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This paper discusses the rise and fall of Dr. Jack Kevorkian and traces it primarily to two factors: His familial heritage and the condition of being the child of a Holocaust survivor. The paper explores the family issue that combined medicine, a family profession in which Kevorkian was interested, as well as a macabre genre of medicine. The paper examines the psychology of Holocaust survivor children, explaining that this also presents a template on which Kevorkian could construct a helping role that nonetheless offered opportunities to indulge his narcissism.
From the Paper:"Dr. Jack Kevorkian, also called Dr. Death in the popular press, has lived a life outside the normal bounds of society. Some might call him a hero; others might call him a psychopath. The truth is, of course, that a variety of factors shaped his actions, none of which automatically lead to heroics or psychopathology. In looking at the circumstances of Dr. Kevorkian's early life and family heritage, however, it is not difficult to understand how he embarked on his quest to change the way America looks at and deals with death, particularly death chosen by an individual for himself or herself."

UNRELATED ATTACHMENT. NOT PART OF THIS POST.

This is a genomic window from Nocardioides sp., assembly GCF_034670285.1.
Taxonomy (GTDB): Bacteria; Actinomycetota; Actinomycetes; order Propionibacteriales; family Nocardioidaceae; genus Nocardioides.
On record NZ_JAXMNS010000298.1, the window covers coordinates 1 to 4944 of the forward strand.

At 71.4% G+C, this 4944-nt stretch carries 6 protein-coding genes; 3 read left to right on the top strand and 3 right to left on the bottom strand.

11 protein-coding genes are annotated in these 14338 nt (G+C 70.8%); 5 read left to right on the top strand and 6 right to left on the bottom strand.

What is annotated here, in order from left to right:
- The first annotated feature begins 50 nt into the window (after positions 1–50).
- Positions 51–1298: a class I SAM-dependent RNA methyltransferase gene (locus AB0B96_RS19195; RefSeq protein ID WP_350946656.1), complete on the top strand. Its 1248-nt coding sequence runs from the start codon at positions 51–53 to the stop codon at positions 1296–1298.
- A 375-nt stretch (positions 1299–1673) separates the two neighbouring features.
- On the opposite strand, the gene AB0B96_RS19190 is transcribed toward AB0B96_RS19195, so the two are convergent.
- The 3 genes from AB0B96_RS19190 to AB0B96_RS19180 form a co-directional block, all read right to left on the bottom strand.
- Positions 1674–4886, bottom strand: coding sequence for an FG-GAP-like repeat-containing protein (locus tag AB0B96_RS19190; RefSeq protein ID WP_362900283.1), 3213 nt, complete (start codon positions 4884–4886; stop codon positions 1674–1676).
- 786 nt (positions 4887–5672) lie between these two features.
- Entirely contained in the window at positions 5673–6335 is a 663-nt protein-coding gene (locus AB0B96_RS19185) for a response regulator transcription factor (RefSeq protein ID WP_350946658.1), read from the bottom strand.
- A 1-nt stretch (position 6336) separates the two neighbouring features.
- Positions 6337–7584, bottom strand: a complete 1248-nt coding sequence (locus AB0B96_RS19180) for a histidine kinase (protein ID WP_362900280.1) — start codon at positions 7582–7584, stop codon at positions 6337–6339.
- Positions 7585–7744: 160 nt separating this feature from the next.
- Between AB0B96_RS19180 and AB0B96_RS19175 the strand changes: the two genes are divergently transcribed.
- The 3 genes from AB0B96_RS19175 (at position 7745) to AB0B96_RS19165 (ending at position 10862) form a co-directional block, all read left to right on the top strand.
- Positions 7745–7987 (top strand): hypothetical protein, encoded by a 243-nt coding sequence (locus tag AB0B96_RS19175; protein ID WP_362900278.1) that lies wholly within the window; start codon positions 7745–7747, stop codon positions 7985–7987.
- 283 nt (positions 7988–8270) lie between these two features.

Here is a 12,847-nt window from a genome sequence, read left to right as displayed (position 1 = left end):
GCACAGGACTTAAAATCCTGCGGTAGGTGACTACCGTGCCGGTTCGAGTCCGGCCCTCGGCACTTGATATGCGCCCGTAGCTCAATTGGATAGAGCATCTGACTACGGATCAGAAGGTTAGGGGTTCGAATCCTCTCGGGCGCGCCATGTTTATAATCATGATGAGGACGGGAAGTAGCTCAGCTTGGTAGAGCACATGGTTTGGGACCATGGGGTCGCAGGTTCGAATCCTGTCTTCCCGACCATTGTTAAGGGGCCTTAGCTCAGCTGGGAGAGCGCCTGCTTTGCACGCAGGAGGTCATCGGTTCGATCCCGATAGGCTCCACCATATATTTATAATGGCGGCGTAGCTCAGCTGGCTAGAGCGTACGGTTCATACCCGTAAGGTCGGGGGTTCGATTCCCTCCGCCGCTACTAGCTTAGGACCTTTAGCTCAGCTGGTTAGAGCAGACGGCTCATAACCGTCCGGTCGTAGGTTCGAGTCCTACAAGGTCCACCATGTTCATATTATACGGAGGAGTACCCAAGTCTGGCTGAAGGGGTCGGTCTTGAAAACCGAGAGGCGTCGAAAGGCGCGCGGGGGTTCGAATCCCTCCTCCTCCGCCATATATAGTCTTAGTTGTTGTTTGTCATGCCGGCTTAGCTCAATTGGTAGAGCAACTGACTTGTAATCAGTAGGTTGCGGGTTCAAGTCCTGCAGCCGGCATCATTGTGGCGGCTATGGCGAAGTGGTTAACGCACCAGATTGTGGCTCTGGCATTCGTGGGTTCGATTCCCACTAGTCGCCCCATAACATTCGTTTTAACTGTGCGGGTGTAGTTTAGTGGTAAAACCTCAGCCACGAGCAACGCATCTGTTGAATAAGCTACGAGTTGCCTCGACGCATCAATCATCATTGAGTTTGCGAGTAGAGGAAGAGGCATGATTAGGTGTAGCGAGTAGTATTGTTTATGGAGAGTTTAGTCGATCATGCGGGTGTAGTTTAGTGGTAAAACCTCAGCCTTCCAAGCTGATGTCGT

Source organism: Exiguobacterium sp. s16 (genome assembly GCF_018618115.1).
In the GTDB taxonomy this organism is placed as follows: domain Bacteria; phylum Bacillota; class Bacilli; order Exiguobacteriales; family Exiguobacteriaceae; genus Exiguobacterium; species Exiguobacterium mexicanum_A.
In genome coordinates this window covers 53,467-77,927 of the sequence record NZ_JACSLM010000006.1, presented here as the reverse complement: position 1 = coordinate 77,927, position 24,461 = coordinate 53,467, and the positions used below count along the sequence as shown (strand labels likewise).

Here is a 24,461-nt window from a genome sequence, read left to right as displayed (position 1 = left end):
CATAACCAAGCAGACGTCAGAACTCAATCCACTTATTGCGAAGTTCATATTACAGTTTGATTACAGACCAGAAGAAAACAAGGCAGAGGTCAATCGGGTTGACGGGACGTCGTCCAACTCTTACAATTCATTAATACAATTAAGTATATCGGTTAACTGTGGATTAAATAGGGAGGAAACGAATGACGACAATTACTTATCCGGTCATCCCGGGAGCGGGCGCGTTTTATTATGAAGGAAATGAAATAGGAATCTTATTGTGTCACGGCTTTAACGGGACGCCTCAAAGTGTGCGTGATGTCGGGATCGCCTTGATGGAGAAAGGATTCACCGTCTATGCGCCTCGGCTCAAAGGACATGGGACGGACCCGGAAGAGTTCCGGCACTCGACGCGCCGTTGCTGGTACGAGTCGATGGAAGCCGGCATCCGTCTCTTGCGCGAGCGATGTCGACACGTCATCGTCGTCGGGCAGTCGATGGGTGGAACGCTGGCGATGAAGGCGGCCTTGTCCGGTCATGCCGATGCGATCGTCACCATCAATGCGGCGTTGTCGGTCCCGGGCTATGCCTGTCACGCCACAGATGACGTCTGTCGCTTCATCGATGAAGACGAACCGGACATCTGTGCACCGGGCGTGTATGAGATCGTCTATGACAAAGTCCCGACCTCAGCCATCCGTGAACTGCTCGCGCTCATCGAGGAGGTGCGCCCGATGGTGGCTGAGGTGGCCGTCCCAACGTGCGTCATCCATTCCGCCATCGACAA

Cite this Analytical Essay:
Dr. Kevorkian (2005, October 16) Retrieved June 18, 2019, from https://www.academon.com/analytical-essay/dr-kevorkian-61601/
"Dr. Kevorkian" 16 October 2005. Web. 18 June. 2019. <https://www.academon.com/analytical-essay/dr-kevorkian-61601/>